As the pound and manufacturing activity fall, the chancellor must cut furtherby Philip Booth / March 1, 2013 / Leave a comment
The 2013 budget is George Osborne’s last chance to make an impact as chancellor of the exchequer. Next time he presents a budget, all eyes will be on the general election and everything will be seen through that prism. Fundamentally, Osborne is a managerial chancellor in the highly conservative treasury mould: he could equally have been a civil servant. Indeed, civil servants must be very content with his policies.
His first act, in true treasury style, was to break the first rule in the fiscal consolidation handbook: he ramped up taxes and promised some spending cuts later, hoping that growth would do most of the work in reducing the deficit. Of course, growth has not materialised and total government spending remains uncut. The tax rises—together with other events outside the chancellor’s control such as the euro crisis—have contributed to reducing growth. When you cut a deficit, the rule is to cut spending first—especially if the deficit is caused by high spending.
The government’s efforts to cut spending have been scuppered because they have tied both hands behind their backs. They began by ring-fencing aid and health. However, they have also been reluctant to cut back the other areas that saw huge growth under Gordon Brown: benefits to pensioners and to working-age families with children. There will be real cuts in the benefits of the latter group over the next few years under the proposals of the Autumn Statement, but even these cuts will only restore benefit levels relative to wages to where they were a couple of years ago.
George Osborne needs a fiscal strategy. Perfectly reasonable plans were put forward two years ago by the Institute of Economic Affairs to reduce government spending to 30 per cent of national income. Such a level would raise the UK’s sustainable growth rate by about 2 per cent a year, bringing huge benefits to rich and poor alike. This is not a level of state spending that would mean wiping out the welfare state—we are talking about bringing it to just below Australian levels. Such a level of state spending could be financed realistically by a simple, fair and flat tax system that would reduce avoidance significantly. This reduction in the size of the state should involve all departments. Welfare systems should be radically reformed to bring an end to their appalling effect on incentives to work, save and on family formation, thus reducing spending whilst increasing opportunity for all. Again, much can be learned from Australia.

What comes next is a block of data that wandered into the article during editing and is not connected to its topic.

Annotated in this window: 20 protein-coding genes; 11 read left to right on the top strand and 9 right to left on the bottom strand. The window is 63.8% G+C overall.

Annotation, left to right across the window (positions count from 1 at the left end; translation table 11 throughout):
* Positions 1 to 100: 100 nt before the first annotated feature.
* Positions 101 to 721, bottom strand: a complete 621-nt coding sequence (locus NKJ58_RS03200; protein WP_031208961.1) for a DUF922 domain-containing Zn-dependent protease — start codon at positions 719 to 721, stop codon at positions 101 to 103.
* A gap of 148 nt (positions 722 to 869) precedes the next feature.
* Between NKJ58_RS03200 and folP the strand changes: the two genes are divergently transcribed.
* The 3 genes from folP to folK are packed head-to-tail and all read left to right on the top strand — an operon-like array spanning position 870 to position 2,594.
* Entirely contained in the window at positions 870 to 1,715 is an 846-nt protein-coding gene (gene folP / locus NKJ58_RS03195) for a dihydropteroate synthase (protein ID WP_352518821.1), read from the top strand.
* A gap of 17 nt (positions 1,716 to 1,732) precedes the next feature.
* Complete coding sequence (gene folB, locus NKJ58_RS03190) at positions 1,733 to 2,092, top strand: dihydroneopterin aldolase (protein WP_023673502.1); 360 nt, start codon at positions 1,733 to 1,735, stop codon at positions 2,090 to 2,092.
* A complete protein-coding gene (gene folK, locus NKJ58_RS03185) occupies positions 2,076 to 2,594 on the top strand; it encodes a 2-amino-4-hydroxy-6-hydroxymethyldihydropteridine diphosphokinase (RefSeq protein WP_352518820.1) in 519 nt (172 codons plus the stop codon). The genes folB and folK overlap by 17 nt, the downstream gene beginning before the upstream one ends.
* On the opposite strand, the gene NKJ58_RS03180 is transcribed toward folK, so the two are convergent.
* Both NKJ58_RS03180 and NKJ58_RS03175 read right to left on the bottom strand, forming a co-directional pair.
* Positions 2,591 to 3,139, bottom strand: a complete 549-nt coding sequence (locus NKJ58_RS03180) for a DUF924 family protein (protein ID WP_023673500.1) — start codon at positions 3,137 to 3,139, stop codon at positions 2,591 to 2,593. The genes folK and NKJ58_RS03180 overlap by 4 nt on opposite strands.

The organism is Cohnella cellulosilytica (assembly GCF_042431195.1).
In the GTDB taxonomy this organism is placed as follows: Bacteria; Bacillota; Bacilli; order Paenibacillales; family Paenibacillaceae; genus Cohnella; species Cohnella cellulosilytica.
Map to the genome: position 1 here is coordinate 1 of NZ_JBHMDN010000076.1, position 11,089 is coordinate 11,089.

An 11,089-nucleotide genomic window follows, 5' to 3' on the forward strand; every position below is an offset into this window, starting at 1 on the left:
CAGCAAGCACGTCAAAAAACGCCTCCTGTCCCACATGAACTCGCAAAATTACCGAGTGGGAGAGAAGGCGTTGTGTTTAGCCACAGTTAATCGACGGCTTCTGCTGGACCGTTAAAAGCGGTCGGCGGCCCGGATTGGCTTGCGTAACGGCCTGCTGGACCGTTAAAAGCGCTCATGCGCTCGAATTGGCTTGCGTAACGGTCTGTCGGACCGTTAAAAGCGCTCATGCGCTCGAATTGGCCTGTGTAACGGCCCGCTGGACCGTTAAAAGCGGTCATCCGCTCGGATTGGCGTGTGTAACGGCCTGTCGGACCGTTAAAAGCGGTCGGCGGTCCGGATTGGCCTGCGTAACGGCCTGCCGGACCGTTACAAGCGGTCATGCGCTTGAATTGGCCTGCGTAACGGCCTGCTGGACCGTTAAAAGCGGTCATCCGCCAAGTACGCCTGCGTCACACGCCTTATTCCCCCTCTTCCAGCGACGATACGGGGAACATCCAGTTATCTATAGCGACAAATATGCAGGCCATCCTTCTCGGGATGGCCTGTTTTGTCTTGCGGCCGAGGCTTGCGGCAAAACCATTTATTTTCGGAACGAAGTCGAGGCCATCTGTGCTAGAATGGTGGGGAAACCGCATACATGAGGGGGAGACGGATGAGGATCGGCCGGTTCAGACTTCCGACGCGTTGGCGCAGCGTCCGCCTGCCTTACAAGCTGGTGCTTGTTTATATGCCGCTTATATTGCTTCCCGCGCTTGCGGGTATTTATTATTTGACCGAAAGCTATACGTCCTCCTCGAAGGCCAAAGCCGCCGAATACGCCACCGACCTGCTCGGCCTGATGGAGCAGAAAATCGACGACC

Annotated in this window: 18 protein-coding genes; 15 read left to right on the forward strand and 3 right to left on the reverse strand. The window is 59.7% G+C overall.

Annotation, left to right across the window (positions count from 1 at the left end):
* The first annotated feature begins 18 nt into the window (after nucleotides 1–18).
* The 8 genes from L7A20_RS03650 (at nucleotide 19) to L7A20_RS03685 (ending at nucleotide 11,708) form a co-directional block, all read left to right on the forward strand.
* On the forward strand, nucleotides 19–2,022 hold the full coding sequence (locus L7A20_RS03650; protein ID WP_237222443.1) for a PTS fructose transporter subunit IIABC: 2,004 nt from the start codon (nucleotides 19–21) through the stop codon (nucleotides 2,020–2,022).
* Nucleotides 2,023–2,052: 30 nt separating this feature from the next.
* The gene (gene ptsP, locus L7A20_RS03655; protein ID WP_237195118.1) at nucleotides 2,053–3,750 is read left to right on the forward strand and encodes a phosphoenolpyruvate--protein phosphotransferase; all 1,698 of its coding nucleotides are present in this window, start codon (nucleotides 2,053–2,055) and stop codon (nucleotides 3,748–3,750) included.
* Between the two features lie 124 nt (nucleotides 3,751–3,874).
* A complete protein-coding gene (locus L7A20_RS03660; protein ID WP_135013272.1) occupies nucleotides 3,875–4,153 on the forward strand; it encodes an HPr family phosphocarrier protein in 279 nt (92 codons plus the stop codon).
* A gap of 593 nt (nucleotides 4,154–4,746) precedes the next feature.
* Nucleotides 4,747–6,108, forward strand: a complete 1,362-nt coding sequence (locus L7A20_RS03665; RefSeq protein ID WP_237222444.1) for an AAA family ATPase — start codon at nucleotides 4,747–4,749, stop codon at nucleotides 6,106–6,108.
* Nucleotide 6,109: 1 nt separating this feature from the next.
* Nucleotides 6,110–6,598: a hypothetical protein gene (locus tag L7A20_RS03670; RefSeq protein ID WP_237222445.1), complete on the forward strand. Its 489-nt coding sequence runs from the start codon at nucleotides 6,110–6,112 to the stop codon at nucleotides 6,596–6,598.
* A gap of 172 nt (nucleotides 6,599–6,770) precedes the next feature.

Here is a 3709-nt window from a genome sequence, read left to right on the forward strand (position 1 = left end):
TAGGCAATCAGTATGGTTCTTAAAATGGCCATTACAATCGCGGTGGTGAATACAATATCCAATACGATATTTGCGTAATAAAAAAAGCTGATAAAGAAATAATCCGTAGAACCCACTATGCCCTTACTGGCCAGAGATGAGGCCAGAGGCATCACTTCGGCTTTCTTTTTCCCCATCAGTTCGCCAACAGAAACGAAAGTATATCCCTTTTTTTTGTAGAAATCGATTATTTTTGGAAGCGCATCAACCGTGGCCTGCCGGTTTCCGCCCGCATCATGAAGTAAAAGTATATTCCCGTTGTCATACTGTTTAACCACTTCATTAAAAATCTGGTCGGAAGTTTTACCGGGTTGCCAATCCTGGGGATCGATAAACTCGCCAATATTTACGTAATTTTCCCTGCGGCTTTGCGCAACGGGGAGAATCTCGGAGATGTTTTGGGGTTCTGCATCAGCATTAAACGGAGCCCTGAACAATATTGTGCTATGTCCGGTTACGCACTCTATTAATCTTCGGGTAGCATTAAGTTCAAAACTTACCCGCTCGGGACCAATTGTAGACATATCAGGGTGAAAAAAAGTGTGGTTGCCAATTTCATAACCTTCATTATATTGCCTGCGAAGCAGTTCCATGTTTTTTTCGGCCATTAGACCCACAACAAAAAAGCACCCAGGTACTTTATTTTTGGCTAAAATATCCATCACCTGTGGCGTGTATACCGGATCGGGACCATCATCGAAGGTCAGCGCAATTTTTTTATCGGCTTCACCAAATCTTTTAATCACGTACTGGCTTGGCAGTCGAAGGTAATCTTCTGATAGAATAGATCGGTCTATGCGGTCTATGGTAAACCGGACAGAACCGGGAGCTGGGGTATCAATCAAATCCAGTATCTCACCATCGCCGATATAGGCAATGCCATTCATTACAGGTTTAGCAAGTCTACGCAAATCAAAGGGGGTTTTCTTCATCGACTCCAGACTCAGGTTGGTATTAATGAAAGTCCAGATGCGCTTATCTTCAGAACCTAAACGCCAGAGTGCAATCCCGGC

It is unlikely we will see this. However, if the chancellor cannot aspire to be a Nigel Lawson, he could at least try to be a Geoffrey Howe. He could begin to reform the tax system to make it more economically coherent.
The four worst designed taxes in the UK are probably stamp duty, inheritance tax, capital gains tax and national insurance. Stamp duty is an unjust tax and an impediment to mobility. At the very least Osborne could reform stamp duty to reduce higher rates on owner-occupied domestic property. Inheritance tax is a tax on estates not on inheritances and raises very little money. This could be reformed—probably to Liberal Democrat acclaim—to be a tax on the receipt of inheritances over a very high lifetime allowance that was properly indexed by statute. Conservatives might see this as a step to abolition. Capital gains tax is a Liberal Democrat obsession despite raising very little money and being economically very damaging. However, George Osborne could, at least, reintroduce price indexation allowance so that investors are not taxed on illusory gains that only arise because of inflation. He might be able to sneak that past the Liberal Democrats as there is no serious rational argument against it. National insurance was manipulated by Gordon Brown for purely political reasons. The threshold at which employees and employers pay should be increased and there should be a complete tidying up of the system to return to the relative simplicity of the pre-Brown days.
But, at heart, the chancellor has to decide whether he is a conservative and a politician doing the job of a bureaucrat or whether he has vision and ambition. The static treasury models that do not take account of the way in which taxes destroy growth need to be ditched. Osborne must set out a radical vision of a smaller state in which all areas of spending—especially those that rose most rapidly in the Labour years—are candidates for cuts.